Common Sense Media recently produced some fascinating research about children and news in America. A few things stood out to me as particularly significant about this research that ought to influence how we, as adults, interact with the young people in our lives.
First, 48% of children say that the news is important to them. So many children have virtually unlimited media sources right in the palms of their hands, and if the news is important to them, they are going to start looking for information.
When I was young, we did not have Internet until I was in middle school, and we did not subscribe to our local newspaper. As a result, if I wanted news, it was on the evening news, which I remember watching, but I certainly did not have the ease of accessibility that many children have today.
Even with this vast amount of news outlets available from their cell phones or tablets, children do not necessarily trust news outlets right away. Only 25% of these children say that they trust news sources “a lot.” On the other hand, 66% of these children say that they trust information received from their family, “a lot.”
What we have here is a generation of children who have all the access they could possibly want, but even they are skeptical of the information they might come across. Of course, the families are getting whatever news they share with the children from the same news sources, but the children trust that much more when family members are the source of the information.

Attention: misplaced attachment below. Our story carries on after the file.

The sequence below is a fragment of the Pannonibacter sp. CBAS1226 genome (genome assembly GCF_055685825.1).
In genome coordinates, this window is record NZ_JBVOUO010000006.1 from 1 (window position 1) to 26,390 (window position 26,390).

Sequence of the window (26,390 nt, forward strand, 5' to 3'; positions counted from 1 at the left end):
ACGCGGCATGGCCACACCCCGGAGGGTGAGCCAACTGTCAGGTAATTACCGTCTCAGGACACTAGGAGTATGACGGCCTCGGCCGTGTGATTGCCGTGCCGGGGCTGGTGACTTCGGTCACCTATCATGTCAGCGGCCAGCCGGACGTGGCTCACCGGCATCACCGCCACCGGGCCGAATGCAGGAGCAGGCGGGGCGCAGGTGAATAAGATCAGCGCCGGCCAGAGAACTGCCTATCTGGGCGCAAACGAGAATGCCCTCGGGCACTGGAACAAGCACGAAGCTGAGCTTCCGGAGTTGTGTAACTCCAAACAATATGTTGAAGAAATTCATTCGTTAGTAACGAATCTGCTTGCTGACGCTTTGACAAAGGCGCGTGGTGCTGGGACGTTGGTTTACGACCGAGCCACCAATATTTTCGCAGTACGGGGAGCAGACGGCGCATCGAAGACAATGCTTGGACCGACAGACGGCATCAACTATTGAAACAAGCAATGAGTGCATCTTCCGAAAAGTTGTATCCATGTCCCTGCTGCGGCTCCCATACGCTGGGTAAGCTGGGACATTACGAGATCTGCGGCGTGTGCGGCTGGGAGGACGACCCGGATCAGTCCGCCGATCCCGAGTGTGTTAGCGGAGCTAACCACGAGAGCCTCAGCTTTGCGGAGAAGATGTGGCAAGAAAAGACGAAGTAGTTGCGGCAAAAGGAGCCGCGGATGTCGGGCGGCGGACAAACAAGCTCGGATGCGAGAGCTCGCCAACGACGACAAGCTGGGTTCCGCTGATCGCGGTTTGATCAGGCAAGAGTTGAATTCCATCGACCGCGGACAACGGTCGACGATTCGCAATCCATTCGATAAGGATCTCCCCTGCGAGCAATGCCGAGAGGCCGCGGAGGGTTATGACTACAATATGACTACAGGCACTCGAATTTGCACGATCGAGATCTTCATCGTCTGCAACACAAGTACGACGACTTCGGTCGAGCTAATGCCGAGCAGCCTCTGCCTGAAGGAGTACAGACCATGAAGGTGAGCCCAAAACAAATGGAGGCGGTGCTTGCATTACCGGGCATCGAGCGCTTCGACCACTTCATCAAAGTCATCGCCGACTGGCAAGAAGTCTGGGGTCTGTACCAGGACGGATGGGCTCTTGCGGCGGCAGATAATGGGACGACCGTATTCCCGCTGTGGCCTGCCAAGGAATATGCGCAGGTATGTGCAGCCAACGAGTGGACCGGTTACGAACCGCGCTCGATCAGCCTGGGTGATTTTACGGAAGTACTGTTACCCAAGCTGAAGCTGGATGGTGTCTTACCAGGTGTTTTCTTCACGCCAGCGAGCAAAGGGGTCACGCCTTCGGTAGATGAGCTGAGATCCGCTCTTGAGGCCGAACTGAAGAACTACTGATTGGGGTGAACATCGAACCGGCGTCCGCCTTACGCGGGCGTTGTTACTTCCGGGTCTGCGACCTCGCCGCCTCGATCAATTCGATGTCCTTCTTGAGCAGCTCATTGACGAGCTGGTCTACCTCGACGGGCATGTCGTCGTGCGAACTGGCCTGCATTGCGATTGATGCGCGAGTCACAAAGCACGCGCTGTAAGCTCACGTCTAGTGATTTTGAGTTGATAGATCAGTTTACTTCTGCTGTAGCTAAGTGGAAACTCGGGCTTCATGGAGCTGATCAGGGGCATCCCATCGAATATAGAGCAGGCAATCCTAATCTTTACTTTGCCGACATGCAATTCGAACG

That puts a lot of responsibility then on family members. That one additional layer of filtering from family members substantially influences what children believe and are willing to accept as factual news. Let’s make sure that we are family members who do our homework and make sure that we are sharing true information with children in our lives. Particularly as Christians, we claim to follow the Truth, so we need to make sure that we do all we can to honor that commitment.
Second, the news is apparently having an emotional impact on children. 63% of children said that the news makes them, “feel afraid, angry, and/or sad or depressed.” We can’t pretend that children are prepared to deal with all of our adult issues, but they have access to all the news they could possibly want, and not all of it is very positive or uplifting.
As a result, the adults in these children’s lives need to be involved. Don’t just leave your child to wander around in the world of media alone. Talk to your child about the news. There is legitimate bad news that happens every day in the world, and I’m not suggesting that we entirely shelter our children from everything. Rather, I am suggesting that, as adults, we stay involved in children’s lives and talk to them about what they see and read.
Again, if particularly family members are so important in influencing what children believe, then it seems to me that when they read something particularly troubling, we also ought to be there to help them understand and deal with the issues that they encounter. If they see something troubling, then families have the responsibility to help them process these stories that perhaps they had not seen or heard about before. If the family doesn’t do it, who is going to do it? For my Christian readers, parents are very specifically commanded to be responsible for raising children, and this is an important area of helping your child learn about the world around them no matter how good or bad the news is. Parents have that responsibility to develop adults.
It would be naïve to think that children are not going to interact with the media. I know I did not grow up with an awful lot of media, but I don’t know that that is really a realistic scenario anymore. Therefore, if I had to choose one thing to stand out in this survey, it would definitely be: